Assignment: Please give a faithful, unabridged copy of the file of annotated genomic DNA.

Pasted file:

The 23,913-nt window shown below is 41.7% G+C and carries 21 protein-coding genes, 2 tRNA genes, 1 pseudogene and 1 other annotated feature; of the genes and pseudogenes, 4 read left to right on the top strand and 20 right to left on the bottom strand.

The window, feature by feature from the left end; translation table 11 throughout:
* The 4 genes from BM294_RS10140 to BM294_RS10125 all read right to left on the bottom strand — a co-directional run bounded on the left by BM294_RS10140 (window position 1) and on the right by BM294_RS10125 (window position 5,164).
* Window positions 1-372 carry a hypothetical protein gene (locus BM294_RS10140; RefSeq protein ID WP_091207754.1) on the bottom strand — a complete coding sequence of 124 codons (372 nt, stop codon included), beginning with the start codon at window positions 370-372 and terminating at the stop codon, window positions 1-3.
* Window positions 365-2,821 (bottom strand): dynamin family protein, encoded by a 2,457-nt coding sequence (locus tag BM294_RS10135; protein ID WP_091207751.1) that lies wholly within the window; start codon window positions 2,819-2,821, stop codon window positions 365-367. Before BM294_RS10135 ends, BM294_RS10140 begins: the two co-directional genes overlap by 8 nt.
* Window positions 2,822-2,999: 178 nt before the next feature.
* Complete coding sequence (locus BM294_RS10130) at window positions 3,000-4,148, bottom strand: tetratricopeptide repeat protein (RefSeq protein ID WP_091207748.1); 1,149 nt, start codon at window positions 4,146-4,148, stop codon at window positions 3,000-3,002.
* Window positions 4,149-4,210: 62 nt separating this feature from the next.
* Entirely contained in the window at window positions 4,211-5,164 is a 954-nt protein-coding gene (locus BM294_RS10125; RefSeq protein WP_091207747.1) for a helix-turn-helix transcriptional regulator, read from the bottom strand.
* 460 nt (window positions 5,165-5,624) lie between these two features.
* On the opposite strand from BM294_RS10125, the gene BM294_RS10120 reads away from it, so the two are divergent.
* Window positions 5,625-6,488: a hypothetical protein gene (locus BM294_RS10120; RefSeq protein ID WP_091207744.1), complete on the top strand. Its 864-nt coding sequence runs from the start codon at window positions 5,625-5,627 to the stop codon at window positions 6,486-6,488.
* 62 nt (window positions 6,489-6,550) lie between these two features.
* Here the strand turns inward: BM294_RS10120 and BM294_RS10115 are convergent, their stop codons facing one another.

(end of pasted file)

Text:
The 23,913-nt window shown below is 41.7% G+C and carries 21 protein-coding genes, 2 tRNA genes, 1 pseudogene and 1 other annotated feature; of the genes and pseudogenes, 4 read left to right on the top strand and 20 right to left on the bottom strand.

The window, feature by feature from the left end; translation table 11 throughout:
* The 4 genes from BM294_RS10140 to BM294_RS10125 all read right to left on the bottom strand — a co-directional run bounded on the left by BM294_RS10140 (window position 1) and on the right by BM294_RS10125 (window position 5,164).
* Window positions 1-372 carry a hypothetical protein gene (locus BM294_RS10140; RefSeq protein ID WP_091207754.1) on the bottom strand — a complete coding sequence of 124 codons (372 nt, stop codon included), beginning with the start codon at window positions 370-372 and terminating at the stop codon, window positions 1-3.
* Window positions 365-2,821 (bottom strand): dynamin family protein, encoded by a 2,457-nt coding sequence (locus tag BM294_RS10135; protein ID WP_091207751.1) that lies wholly within the window; start codon window positions 2,819-2,821, stop codon window positions 365-367. Before BM294_RS10135 ends, BM294_RS10140 begins: the two co-directional genes overlap by 8 nt.
* Window positions 2,822-2,999: 178 nt before the next feature.
* Complete coding sequence (locus BM294_RS10130) at window positions 3,000-4,148, bottom strand: tetratricopeptide repeat protein (RefSeq protein ID WP_091207748.1); 1,149 nt, start codon at window positions 4,146-4,148, stop codon at window positions 3,000-3,002.
* Window positions 4,149-4,210: 62 nt separating this feature from the next.
* Entirely contained in the window at window positions 4,211-5,164 is a 954-nt protein-coding gene (locus BM294_RS10125; RefSeq protein WP_091207747.1) for a helix-turn-helix transcriptional regulator, read from the bottom strand.
* 460 nt (window positions 5,165-5,624) lie between these two features.
* On the opposite strand from BM294_RS10125, the gene BM294_RS10120 reads away from it, so the two are divergent.
* Window positions 5,625-6,488: a hypothetical protein gene (locus BM294_RS10120; RefSeq protein ID WP_091207744.1), complete on the top strand. Its 864-nt coding sequence runs from the start codon at window positions 5,625-5,627 to the stop codon at window positions 6,486-6,488.
* 62 nt (window positions 6,489-6,550) lie between these two features.
* Here the strand turns inward: BM294_RS10120 and BM294_RS10115 are convergent, their stop codons facing one another.